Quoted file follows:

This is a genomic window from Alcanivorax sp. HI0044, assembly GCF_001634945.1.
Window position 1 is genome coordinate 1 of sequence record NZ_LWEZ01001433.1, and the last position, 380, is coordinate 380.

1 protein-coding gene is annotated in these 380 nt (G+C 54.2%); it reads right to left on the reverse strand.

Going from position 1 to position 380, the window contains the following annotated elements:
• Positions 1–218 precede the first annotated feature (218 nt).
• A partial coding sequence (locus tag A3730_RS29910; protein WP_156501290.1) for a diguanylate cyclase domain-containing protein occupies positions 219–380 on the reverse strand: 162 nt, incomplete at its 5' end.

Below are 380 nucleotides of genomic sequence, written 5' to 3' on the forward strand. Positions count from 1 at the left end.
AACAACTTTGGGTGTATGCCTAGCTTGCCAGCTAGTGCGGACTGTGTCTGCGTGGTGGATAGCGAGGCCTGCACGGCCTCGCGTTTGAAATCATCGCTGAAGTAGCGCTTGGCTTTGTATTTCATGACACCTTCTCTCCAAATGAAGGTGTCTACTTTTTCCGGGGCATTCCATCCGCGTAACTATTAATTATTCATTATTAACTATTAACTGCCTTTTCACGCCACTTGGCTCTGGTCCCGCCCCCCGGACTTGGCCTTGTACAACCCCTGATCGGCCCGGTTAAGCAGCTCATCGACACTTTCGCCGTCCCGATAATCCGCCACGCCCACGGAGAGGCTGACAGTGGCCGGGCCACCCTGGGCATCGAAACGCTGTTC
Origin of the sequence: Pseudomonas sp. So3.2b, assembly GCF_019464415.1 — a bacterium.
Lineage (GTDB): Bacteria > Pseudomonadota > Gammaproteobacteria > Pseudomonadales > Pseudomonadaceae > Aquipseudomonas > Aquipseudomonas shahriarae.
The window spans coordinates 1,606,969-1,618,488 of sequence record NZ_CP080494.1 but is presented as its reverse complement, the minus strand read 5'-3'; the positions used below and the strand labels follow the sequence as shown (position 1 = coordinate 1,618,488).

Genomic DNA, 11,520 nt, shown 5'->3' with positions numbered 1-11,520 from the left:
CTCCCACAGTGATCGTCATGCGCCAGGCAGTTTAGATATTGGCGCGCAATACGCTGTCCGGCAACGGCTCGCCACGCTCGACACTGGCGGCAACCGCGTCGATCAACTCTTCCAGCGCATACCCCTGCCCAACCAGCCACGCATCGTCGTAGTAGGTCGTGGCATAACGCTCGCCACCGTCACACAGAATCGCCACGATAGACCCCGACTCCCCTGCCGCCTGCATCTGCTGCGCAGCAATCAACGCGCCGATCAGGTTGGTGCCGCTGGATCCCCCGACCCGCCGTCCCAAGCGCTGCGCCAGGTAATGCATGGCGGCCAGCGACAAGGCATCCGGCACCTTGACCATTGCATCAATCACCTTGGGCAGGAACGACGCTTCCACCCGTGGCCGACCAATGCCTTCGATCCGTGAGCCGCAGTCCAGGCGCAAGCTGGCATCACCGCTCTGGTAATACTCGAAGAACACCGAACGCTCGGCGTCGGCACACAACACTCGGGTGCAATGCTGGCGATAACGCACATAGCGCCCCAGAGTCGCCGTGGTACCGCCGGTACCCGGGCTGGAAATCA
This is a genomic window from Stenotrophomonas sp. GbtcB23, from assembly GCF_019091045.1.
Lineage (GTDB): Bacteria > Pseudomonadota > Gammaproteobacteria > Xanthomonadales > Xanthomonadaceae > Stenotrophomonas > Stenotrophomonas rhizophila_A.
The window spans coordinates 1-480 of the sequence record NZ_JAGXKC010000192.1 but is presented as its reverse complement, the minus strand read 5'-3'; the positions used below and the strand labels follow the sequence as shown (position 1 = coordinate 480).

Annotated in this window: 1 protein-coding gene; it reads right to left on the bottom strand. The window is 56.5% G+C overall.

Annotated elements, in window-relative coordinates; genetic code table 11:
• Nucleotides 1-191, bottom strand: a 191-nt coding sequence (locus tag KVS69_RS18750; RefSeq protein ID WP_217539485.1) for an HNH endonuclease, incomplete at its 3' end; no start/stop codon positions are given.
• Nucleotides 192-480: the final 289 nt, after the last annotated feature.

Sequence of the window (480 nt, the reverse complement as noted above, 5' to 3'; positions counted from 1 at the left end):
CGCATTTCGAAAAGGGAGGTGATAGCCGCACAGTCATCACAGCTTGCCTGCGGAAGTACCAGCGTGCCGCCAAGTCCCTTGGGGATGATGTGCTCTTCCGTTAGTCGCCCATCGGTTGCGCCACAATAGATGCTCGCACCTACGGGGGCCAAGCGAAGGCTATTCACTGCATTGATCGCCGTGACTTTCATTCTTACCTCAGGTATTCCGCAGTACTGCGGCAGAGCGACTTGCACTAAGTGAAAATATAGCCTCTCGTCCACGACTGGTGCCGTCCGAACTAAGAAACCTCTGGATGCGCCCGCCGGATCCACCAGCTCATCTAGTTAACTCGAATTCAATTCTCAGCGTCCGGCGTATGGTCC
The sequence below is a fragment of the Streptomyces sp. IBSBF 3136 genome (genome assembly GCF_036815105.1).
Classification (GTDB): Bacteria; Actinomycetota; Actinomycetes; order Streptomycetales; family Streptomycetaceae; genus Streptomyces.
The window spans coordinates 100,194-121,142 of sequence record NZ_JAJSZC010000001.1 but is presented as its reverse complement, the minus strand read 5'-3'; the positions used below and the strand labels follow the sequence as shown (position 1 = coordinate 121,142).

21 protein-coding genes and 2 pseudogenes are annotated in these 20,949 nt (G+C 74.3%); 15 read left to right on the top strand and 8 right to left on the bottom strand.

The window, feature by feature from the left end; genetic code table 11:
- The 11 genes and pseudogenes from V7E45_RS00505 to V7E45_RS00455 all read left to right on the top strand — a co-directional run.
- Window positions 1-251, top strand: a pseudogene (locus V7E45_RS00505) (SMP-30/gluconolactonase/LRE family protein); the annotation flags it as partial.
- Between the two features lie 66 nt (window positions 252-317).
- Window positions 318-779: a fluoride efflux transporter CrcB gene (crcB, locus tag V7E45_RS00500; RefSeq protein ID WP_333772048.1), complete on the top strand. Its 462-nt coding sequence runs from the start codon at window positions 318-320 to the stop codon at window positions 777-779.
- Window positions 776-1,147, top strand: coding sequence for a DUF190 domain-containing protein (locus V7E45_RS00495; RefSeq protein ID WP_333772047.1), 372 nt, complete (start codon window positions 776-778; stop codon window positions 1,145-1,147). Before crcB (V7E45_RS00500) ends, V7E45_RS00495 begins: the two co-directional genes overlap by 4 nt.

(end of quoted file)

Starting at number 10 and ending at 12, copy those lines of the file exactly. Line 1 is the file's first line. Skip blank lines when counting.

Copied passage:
Lineage (GTDB): Bacteria > Pseudomonadota > Gammaproteobacteria > Pseudomonadales > Pseudomonadaceae > Aquipseudomonas > Aquipseudomonas shahriarae.
The window spans coordinates 1,606,969-1,618,488 of sequence record NZ_CP080494.1 but is presented as its reverse complement, the minus strand read 5'-3'; the positions used below and the strand labels follow the sequence as shown (position 1 = coordinate 1,618,488).

Genomic DNA, 11,520 nt, shown 5'->3' with positions numbered 1-11,520 from the left: